Oral Histories

The oral narratives from Chief Anne Richardson, John Tippett, and James E. Pitts Sr. collectively tell a complex story about the indigenous, environmental, and historical importance of the Rappahannock River.

In her interview, Chief Anne Richardson, tribe leader of the Rappahannock people contextualized the river from the perspective of the descendent of the original stewards of the land. She does not describe the Rappahannock with a traditional ecological outlook. She says “Rappahannock means the people who live where the water rises and falls.” The Rappahannock people had ambiguous boundaries along the river, going to Tappahannah or as far as the James River. While these people are indigenous to this land and this river, since the Treaty of 1677, Rappahannock people have been forced out of their spaces, forcing them to even go underground in the silent year. Cheif Anne Richarson also highlighted how spiritually important the river was to her people, the river gave the tribe, food, travel, healing, and medicine. However, she stated that the river does not belong to them; it belongs to the creator, so the action of the colonization in the genesis of America’s existence and the usage of fracking in the present day is not just an environmental problem. It does not properly steward the land the way the creator made it. The acts of grants for education to the people of the Rappahannock and the Indigenous Cultural Landscape Project are to not only aid indigenous people in returning to the Rappahannock; it will help them be back the river that the creator used to help them thrive.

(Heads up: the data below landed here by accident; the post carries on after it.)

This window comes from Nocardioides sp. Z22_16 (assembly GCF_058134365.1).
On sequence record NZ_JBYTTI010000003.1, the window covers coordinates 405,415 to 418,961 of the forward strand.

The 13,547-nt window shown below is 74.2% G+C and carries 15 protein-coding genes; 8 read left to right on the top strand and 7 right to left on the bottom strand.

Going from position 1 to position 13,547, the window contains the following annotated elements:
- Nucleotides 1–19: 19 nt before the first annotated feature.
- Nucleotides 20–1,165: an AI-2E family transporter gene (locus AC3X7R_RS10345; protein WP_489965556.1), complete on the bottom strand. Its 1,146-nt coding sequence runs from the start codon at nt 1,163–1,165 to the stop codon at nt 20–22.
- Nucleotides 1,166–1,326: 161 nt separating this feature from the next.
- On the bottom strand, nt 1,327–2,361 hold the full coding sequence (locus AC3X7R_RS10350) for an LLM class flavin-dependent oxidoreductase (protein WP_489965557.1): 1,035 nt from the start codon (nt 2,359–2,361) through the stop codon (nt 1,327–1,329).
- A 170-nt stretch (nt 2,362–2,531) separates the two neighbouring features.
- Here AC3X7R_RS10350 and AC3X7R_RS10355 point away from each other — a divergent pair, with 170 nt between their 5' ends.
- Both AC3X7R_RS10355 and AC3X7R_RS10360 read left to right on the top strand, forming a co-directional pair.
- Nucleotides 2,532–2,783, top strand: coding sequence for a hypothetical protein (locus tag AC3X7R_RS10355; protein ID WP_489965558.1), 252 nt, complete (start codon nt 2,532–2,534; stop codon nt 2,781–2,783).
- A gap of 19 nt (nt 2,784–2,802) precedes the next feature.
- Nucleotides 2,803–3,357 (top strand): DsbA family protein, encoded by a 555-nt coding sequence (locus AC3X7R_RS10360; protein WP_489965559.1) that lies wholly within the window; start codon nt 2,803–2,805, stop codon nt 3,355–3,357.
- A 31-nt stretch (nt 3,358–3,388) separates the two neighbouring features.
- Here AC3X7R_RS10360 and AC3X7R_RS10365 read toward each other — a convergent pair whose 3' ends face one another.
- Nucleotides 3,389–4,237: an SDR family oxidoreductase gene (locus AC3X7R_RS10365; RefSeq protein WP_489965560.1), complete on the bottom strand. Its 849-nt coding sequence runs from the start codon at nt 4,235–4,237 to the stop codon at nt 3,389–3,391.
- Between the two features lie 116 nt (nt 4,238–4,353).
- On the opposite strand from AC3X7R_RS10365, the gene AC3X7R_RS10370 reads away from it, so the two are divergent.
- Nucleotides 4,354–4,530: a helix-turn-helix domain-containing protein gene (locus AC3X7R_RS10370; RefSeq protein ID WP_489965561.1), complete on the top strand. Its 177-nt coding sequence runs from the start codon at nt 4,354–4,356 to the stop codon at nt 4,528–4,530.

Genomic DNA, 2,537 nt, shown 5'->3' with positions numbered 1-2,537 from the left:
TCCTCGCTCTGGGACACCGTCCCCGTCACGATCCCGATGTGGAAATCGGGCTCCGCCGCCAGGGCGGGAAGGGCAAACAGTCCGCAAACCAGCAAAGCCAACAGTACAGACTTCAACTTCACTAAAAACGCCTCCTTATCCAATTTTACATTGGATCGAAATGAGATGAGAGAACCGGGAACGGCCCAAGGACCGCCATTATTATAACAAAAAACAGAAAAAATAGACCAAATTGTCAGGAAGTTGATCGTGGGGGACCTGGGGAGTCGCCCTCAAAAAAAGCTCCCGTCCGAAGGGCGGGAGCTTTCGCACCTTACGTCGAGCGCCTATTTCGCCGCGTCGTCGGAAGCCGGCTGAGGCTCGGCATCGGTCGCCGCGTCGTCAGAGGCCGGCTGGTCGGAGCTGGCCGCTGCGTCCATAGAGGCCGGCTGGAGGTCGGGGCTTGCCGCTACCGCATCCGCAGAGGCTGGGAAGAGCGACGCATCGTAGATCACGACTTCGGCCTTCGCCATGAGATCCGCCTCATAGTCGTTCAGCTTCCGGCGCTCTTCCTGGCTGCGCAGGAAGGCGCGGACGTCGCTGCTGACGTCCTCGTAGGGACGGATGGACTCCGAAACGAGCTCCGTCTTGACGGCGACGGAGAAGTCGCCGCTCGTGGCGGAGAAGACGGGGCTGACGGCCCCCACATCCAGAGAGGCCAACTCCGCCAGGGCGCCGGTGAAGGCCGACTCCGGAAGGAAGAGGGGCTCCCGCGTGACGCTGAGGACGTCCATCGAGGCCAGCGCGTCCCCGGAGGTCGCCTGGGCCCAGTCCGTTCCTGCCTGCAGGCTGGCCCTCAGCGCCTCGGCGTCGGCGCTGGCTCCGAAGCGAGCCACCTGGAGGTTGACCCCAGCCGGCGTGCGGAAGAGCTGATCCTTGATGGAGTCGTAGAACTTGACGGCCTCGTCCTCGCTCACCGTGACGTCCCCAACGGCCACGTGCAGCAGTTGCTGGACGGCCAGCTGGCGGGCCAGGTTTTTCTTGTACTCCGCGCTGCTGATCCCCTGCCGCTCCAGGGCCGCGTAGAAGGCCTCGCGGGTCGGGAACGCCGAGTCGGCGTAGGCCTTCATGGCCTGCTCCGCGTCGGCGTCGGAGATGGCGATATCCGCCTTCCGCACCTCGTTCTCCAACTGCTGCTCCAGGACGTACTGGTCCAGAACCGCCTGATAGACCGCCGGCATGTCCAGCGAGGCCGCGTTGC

John Tippett discussed the Rappahannock through the lens of a former environmental non-profit director. He explained his passion for the water since he was young, and how that aspiration translated into an education at Alleghany College, and Duke University. He showed that his journey to the non-profit sector went through the for-profit sector and the private sector. When he saw that his passions were not being necessarily fulfilled, he thought that he could add action to the non-profit sector that he knew “what they were against.” Working a Friends of the Rappahannock taught him about how to fundraise and cultivate a vision. He saw the hazards within the Embrey Bridge. Through a fishing trip with Mark Werners, Friends of the Rappahannock was about to cultivate a relationship with the Federal government and was given federal money and the aid of the Corps of Engineers to destroy the dam. The breaking of the sediments allowed aquatic habitats to reconnect.

James Pitts Sr. illustrated the first-hand experience of being a non-indigenous person utilizing the river. He was born in the 1920s and lived on a farm with his parent and an older brother and sister. Through telling a personal story about his life as a young person going to watch the steamboats at Colonial Beach, Pitts illustrates how fruitful bodies of water were in the past and how much they have changed now. As a child he was able to fish for shad and herring, but as he got older and environmental issues were propagated, the fish were no longer fishable in his region. Through experiencing so much of the river in his lifetime and through working by the naval bases, he grew with the river and saw its many phases. The river did not just evolve with him but Pitts thought that he’d “have gone hungry if it weren’t for the river.”

Leave a Reply

Your email address will not be published. Required fields are marked *